4. Thermoplastic adhesive comprising from about 5% to about 50% by weight of the thermoplastic components of said adhesive of a hard amorphous phenoxy resin polymer having the following structure where n is about 100, and from about 95% to about 50% of crystallizable resinous linear polyester of linear glycol and dibasic acid components, said acid components comprising at least about 65 mol percent of mixed terephthalic and isophthalic acids in the range of mol ratios of from 12:1 to 1:1 and up to 35 mol percent based on the total acid components, of an aliphatic dibasic acid having from 6 to 12 carbon atoms, said glycol having the formula HO(CH OH where n is an even number greater than 1 but not over 10, the benzene ring repeating units of said phenoxy resin and said polyester resin cooperating for reinforcement of the solidified adhesive, but said ring units of said phenoxy resin having a different spacing in the molecular chain from the benzene rings in said polyester for cooperation to retard alinement of the molecules of said polyester resin, and said phenoxy resin being present in amount to delay development of crystallinity when said adhesive is cooled from molten condition but not to prevent crystallization on heating of the adhesive to temperatures below its melting point.

5. Thermoplastic adhesive according to claim 4 containing from 10% to 30% of amorphous phenoxy resin polymer and 90% to of crystallizable polyester, said polyester comprising the product of esterification and condensation of 1,4 butane diol with acidic components in the molar percentages of from 70% to 55% of terephthalic acid, from 15% to 25% of isophthalic acid and from 8% to 25% of dibasic aliphatic acid having from 6 to 12 carbon atoms.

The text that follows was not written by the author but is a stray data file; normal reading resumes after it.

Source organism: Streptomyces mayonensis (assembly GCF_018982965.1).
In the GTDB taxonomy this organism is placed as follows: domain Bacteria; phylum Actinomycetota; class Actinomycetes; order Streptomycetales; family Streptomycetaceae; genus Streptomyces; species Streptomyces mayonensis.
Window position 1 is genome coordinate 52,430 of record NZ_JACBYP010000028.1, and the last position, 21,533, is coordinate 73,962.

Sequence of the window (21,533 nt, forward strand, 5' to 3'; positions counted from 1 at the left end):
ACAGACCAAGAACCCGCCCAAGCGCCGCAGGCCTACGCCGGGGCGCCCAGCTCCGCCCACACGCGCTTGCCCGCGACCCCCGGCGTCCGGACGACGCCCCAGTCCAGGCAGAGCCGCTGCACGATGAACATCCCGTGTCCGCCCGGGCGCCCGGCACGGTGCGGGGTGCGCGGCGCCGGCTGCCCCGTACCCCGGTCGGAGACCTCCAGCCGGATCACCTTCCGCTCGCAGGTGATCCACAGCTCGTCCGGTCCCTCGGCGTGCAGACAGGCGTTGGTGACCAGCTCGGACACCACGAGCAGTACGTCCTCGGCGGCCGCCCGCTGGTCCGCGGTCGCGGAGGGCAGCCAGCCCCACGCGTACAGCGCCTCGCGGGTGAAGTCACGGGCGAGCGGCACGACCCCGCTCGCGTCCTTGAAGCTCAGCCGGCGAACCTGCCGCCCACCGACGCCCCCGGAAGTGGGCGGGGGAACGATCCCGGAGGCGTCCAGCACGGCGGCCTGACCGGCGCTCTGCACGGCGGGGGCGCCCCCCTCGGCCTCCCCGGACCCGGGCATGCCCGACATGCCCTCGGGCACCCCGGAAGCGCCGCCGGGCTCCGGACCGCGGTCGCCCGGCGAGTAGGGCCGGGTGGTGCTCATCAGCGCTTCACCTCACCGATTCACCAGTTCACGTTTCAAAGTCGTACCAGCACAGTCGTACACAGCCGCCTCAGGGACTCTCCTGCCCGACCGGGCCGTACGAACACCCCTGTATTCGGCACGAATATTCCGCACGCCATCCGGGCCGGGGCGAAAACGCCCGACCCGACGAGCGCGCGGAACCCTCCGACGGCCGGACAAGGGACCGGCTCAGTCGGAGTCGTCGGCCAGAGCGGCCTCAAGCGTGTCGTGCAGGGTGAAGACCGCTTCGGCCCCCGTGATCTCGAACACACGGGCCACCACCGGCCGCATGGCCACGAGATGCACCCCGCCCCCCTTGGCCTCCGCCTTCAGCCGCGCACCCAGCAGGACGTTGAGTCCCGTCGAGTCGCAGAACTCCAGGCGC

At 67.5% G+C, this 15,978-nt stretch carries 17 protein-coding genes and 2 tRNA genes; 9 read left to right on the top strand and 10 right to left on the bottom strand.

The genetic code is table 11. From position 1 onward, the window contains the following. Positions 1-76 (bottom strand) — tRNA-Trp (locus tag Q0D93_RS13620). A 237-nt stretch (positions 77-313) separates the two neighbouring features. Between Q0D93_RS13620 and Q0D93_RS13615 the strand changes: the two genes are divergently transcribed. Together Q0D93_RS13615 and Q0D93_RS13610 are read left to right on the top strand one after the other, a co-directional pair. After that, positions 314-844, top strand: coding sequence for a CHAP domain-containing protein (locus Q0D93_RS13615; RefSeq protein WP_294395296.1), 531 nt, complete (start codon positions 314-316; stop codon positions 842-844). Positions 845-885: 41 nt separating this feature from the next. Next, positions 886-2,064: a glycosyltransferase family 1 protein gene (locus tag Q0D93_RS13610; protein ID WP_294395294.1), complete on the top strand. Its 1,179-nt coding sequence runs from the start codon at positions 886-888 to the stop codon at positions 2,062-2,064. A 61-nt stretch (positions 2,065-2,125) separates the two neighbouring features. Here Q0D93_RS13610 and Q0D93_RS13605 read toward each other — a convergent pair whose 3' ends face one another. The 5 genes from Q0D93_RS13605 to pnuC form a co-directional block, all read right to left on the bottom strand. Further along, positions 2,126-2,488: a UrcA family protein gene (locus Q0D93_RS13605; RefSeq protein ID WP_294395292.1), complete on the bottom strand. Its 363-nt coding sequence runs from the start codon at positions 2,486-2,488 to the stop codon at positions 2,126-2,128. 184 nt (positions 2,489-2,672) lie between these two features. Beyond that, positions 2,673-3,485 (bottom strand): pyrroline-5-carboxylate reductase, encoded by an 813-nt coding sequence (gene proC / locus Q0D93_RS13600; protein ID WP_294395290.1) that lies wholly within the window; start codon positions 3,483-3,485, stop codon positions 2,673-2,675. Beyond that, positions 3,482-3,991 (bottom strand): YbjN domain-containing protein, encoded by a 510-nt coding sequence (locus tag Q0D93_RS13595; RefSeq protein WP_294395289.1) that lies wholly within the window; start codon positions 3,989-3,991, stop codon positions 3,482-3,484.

6. Thermoplastic adhesive as defined in claim 5 in which a portion of the crystallizable polyester is the product of esterification and condensation of 1,4 butane diol with acidic components in the molar ratio of from 1 to 12 parts of terephthalic acid to 1 part of isophthalic acid.

References Cited UNITED STATES PATENTS MURRAY TILLMAN, Primary Examiner.

J. T. GOOLKASIAN, Assistant Examiner.

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Citing PatentFiling datePublication dateApplicantTitle
US3524781 *Mar 2, 1966Aug 18, 1970American Can CoApplication of thin line adhesive to a sheet using a grooved roll as applicator
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CN103045111A *Dec 25, 2012Apr 17, 2013广州鹿山新材料股份有限公司Polyester hot melt adhesive for bonding polar polymer with metal
CN103045111BDec 25, 2012May 7, 2014广州鹿山新材料股份有限公司Polyester hot melt adhesive for bonding polar polymer with metal
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WO2008135702A3 *Mar 28, 2008Dec 31, 2008Airbus FranceMethod for producing an acoustically resistive structure, resulting acoustically resistive structure and skin using one such structure
Classifications
U.S. Classification525/448, 525/533, 228/144, 525/930, 156/332, 29/428, 525/437
International ClassificationC09J171/00, C08L71/00, C08L67/02, C09J167/02
Cooperative ClassificationC09J167/02, Y10S525/93, C08L71/00, C08L67/02, C09J171/00
European ClassificationC08L71/00, C09J171/00, C09J167/02, C08L67/02